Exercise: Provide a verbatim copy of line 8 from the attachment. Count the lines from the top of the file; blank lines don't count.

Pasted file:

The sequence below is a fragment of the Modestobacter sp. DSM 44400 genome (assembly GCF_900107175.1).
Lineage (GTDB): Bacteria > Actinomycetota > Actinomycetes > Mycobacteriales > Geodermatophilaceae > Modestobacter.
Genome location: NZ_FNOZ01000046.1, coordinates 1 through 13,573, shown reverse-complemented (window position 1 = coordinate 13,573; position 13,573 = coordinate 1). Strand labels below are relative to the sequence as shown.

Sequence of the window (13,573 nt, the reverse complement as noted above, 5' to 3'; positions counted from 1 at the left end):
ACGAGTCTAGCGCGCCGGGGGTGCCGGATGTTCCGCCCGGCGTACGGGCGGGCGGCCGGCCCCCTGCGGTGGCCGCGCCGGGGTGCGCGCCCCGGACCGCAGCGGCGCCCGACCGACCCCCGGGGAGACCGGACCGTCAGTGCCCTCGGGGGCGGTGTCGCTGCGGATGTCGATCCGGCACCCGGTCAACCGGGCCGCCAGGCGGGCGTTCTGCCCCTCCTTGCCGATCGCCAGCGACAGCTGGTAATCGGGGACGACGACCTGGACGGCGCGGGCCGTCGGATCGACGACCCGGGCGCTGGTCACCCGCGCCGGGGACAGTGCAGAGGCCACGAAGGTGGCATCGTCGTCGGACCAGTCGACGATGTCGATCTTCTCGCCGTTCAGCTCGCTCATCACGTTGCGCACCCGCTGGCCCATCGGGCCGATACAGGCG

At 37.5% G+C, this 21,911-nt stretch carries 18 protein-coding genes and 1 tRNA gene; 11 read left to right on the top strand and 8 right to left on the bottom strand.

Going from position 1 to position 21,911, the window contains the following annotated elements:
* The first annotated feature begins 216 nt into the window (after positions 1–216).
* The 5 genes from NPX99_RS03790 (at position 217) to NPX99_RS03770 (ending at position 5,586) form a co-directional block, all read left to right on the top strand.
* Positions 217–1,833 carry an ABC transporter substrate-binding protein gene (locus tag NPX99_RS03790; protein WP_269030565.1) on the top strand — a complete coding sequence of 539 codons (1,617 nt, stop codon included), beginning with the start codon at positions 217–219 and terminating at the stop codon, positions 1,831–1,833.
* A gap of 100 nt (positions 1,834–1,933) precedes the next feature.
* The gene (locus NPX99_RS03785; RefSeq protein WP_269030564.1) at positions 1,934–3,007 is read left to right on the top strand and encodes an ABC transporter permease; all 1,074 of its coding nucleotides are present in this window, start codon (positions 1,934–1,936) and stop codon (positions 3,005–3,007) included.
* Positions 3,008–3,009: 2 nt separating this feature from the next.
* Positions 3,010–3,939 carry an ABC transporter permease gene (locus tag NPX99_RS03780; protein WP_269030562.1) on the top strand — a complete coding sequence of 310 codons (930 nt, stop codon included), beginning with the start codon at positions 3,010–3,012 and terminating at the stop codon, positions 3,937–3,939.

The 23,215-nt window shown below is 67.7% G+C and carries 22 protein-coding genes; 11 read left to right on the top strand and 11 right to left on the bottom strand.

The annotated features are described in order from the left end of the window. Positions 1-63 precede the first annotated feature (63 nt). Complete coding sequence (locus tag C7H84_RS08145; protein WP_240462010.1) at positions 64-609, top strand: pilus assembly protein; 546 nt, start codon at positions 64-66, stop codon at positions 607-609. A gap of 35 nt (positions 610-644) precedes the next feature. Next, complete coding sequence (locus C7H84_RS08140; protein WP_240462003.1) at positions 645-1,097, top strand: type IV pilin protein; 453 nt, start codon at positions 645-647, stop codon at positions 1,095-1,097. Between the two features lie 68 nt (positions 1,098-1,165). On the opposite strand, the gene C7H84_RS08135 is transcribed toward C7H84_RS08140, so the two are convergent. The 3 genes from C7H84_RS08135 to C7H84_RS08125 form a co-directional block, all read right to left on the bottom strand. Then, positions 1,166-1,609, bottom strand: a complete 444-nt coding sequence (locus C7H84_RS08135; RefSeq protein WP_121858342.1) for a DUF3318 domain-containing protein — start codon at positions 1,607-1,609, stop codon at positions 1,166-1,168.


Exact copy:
* The first annotated feature begins 216 nt into the window (after positions 1–216).